Opinion: Trump as a leader: It will take more than one good speech

Northjersey.com
Christine Todd Whitman
February 2, 2018

President Donald Trump delivered a commendable and uncharacteristically presidential State of the Union address on Tuesday. He came out of the gate as a proud American, but also with sincerity (a quality he has lacked over the course of his first year in office). On the whole, his address was well-crafted, and he proudly shared individual stories of grit and bravery, propounding a gentler and more appetizing “America first” mentality. Trump went on to say, “Americans love their country. And they deserve a government that shows them the same love and loyalty in return.”

I will be the first to agree with this statement – Americans do deserve a government that shows them love and loyalty.

And so, my challenge to the president is to prove that his State of the Union address was not just a fresh coat of paint or a cosmetic fix, but rather the beginning of a renovation that improves the structural integrity of our government. He needs to stop saying offensive comments, stop making false and ridiculous claims, and stop tweeting nonsense.

The question remains whether Trump can act in a manner befitting his office the other 364 days a year.

In his address, Trump spoke of bipartisanship, calling both parties to come together. Yet in the same breath, he made unnecessary swipes at former President Barack Obama and Obama-era policies, such as, “In the past, we have foolishly released hundreds of dangerous terrorists.”

Surely, Trump knows that such a comment is offensive and also questionable on the facts. Perhaps what he fails to realize is that these criticisms, entirely lacking in subtlety, simultaneously undermine his call for bipartisanship and serve only to harden partisan acrimony.

In the same vein, Trump’s false claims weaken his credibility. Presidents are unfairly blamed for things that happen during their administration and take undue credit for the successes that occur. In light of this, I will give grace for the exaggerations Trump made regarding his accomplishments, but grace ends where true falsehood begins.

On Thursday Trump boasted on Twitter that “the highest number in history” watched his speech, which is completely false. In his speech, Trump said, “We have ended the war on American energy – and we have ended the war on clean coal.” Let me be clear: there is no such thing as clean coal.

We can’t allow the president to feed falsehoods to the American people – not only for the sake of the American people and our children, but also for the sake of our nation’s credibility.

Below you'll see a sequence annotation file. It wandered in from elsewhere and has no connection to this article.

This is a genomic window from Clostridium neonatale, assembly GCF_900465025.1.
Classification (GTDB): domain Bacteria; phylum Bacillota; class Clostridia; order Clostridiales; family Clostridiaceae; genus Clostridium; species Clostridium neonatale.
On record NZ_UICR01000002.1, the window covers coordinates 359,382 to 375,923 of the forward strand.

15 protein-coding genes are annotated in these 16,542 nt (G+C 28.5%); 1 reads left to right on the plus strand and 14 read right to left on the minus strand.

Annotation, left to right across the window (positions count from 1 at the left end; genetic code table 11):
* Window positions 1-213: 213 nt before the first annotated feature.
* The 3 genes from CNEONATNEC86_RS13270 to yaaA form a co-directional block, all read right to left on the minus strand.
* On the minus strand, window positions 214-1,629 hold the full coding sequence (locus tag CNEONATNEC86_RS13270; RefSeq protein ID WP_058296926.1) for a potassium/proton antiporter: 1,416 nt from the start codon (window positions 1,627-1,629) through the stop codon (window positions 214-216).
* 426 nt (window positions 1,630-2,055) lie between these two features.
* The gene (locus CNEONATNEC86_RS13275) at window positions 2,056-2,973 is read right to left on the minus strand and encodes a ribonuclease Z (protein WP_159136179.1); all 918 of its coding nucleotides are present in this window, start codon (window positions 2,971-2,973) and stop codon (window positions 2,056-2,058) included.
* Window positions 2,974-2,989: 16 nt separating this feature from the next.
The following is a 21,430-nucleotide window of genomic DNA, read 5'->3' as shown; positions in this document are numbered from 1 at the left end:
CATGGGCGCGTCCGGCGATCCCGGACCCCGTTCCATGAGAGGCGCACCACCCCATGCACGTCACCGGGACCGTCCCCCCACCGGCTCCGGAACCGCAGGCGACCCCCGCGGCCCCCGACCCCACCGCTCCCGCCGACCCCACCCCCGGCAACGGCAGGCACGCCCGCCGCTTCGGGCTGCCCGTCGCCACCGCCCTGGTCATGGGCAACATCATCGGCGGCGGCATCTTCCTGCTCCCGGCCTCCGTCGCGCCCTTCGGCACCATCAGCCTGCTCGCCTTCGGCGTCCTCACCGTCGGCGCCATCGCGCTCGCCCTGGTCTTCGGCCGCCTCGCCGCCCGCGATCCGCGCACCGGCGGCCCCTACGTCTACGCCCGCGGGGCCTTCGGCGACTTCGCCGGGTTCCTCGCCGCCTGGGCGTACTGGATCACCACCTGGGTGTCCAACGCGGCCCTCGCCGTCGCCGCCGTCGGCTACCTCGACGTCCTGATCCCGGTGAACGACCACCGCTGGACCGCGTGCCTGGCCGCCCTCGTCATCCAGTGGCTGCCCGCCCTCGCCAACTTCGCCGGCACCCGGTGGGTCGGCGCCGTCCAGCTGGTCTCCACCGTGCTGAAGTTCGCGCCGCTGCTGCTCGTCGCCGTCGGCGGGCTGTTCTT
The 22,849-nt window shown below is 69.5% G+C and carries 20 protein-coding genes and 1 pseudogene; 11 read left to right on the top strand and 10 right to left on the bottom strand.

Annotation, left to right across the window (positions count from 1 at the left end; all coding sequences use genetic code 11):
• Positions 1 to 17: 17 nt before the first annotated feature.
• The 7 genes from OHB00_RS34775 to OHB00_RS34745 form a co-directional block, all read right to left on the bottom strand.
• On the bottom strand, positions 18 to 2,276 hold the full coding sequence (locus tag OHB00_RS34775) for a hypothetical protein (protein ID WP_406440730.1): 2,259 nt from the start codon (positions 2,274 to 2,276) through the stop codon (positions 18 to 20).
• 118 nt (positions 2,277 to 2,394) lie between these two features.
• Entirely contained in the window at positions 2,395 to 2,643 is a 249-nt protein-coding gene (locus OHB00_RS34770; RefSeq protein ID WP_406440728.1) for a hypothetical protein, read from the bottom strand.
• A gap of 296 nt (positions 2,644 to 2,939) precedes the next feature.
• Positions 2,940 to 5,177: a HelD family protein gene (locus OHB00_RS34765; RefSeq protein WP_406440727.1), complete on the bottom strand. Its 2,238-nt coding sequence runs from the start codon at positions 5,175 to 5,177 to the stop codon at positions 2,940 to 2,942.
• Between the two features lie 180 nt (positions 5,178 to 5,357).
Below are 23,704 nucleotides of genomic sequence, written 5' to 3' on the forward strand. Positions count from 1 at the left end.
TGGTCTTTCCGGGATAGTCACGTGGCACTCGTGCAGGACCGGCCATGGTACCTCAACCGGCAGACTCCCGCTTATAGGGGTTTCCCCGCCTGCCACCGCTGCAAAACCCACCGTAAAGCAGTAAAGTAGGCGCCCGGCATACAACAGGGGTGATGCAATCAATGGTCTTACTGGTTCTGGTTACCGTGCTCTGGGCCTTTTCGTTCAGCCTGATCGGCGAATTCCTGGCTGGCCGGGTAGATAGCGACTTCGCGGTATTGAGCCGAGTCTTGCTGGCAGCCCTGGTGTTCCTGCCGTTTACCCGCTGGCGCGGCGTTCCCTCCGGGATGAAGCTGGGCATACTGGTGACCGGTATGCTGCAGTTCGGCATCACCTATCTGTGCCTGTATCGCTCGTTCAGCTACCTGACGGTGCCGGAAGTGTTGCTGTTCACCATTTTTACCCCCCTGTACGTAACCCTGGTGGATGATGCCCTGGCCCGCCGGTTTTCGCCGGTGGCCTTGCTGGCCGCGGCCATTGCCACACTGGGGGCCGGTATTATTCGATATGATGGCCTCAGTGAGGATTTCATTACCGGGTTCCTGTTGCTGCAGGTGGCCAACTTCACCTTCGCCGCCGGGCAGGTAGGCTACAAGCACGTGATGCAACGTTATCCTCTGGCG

So too, his behavior on Twitter directly contradicts his claim, “All Americans deserve accountability and respect – and that is what we are giving them.” It’s no secret that his tweets are entirely devoid of the respect and integrity that should be inherent to a man of his office. If he wanted to show that he is really committed to working across the aisle and acting in a manner befitting his office, he could have announced that he was deleting his Twitter account following the speech. That would demonstrate that he is committed to acting out the lofty words he proclaimed.

Trump’s hypocritical behavior culminates in this statement: “For the last year, we have sought to restore the bonds of trust between our citizens and their government.” In what faith can American citizens trust the government if the president himself shows a lack of trust in those very institutions? His frequent denigration of the FBI – a formerly independent investigatory body that happens to be investigating his own Russian connections – is the kind of dangerous rhetoric that undermines the efficacy of that agency and, in turn, the institutions of government on which our democracy rests.

A workable democracy can thrive only when there are basic rules, often unwritten, that curb abuse and guide policymakers. That’s why former U.S. Attorney Preet Bharara and I announced this past week the formation of a task force at NYU’s Brennan Center for Justice.

Recent actions by the president and other elected leaders have made it clear that it is time to review these informal rules, to determine which ones should remain guidelines, and perhaps which ones should be enshrined into law. That there is even a need for such a task force is a sad reflection on the state of affairs in our nation today.

I will admit, Trump gave a good State of the Union address. Now the challenge is to demonstrate that he can back up those nice words with actions that restore his integrity, strengthen his credibility, and demonstrate respect for the democracy that he agreed to steward.

Christine Todd Whitman, a Republican, is president of the Whitman Strategy Group, was administrator of the Environmental Protection Agency from 2001 to 2003 and governor of New Jersey from 1994 to 2001. She is a co-chair of the National Task Force on Rule of Law and Democracy, with former U. S. Attorney for the Southern District of New York Preet Bharara.

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